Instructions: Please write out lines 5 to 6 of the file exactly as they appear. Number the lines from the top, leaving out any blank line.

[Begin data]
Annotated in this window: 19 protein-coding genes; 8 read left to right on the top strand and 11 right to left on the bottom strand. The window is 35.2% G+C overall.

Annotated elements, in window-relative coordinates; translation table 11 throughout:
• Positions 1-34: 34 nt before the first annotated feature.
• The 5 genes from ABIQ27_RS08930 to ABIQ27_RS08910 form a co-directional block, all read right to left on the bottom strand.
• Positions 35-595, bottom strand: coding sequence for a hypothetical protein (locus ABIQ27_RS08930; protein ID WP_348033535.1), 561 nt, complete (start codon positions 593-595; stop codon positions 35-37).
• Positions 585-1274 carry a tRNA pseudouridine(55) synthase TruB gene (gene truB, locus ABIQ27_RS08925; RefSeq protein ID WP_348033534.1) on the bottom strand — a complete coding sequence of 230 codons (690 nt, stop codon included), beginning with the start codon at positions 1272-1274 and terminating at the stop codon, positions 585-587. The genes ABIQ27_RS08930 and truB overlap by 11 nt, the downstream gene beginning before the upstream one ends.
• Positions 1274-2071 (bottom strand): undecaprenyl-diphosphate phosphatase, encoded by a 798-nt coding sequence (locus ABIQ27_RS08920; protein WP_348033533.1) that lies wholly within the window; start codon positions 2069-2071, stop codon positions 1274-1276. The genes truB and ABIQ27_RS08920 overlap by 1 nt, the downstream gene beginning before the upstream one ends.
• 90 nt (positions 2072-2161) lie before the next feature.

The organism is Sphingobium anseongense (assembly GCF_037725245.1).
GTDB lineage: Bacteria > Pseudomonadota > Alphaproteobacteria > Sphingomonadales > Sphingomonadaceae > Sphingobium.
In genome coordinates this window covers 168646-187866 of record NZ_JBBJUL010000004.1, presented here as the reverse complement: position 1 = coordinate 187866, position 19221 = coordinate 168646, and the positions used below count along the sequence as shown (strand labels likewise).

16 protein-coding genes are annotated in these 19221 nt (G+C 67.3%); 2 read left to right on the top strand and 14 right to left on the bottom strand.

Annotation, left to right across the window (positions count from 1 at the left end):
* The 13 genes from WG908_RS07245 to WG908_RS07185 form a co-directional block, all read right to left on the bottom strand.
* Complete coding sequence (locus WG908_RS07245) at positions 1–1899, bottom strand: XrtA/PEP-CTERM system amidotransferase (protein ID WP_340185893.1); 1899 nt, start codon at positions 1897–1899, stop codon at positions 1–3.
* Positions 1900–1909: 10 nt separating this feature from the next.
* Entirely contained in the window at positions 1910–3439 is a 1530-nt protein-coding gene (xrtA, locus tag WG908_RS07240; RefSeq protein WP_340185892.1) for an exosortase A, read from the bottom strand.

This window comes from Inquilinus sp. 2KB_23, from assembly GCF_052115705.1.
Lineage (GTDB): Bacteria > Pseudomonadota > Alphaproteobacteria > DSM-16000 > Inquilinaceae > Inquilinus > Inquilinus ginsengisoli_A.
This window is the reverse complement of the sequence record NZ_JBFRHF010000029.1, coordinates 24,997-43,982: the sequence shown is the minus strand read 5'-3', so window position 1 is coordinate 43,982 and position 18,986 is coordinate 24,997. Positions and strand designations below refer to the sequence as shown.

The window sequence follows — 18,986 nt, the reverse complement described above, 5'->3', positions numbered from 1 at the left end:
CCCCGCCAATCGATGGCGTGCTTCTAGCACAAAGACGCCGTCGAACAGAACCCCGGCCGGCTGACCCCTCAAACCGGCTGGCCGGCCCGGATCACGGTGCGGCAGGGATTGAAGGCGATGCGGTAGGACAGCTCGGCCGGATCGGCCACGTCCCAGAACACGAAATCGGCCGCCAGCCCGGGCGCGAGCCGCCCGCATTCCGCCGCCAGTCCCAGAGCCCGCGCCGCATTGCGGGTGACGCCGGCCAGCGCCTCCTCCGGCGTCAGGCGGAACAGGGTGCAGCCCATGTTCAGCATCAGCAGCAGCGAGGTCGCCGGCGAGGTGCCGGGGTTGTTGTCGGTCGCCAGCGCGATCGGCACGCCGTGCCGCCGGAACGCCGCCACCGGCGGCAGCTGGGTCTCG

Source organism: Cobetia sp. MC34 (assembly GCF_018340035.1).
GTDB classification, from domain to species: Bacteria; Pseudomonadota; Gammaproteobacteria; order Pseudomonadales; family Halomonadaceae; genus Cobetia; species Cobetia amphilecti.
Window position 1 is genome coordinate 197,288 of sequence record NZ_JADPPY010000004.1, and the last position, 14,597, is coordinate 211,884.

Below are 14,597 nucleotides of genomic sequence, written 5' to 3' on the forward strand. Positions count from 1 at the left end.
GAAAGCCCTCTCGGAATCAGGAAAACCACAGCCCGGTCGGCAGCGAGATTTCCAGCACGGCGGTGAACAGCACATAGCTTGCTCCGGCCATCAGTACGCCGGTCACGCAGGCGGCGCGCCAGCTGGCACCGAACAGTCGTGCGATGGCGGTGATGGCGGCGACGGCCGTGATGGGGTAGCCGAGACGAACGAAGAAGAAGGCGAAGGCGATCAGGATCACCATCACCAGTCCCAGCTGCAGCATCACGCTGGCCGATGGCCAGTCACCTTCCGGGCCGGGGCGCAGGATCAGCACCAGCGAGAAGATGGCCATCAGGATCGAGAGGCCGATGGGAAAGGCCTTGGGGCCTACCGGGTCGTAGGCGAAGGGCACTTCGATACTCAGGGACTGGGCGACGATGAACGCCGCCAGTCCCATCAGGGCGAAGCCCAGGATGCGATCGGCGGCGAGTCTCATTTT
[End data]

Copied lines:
• Positions 35-595, bottom strand: coding sequence for a hypothetical protein (locus ABIQ27_RS08930; protein ID WP_348033535.1), 561 nt, complete (start codon positions 593-595; stop codon positions 35-37).
• Positions 585-1274 carry a tRNA pseudouridine(55) synthase TruB gene (gene truB, locus ABIQ27_RS08925; RefSeq protein ID WP_348033534.1) on the bottom strand — a complete coding sequence of 230 codons (690 nt, stop codon included), beginning with the start codon at positions 1272-1274 and terminating at the stop codon, positions 585-587. The genes ABIQ27_RS08930 and truB overlap by 11 nt, the downstream gene beginning before the upstream one ends.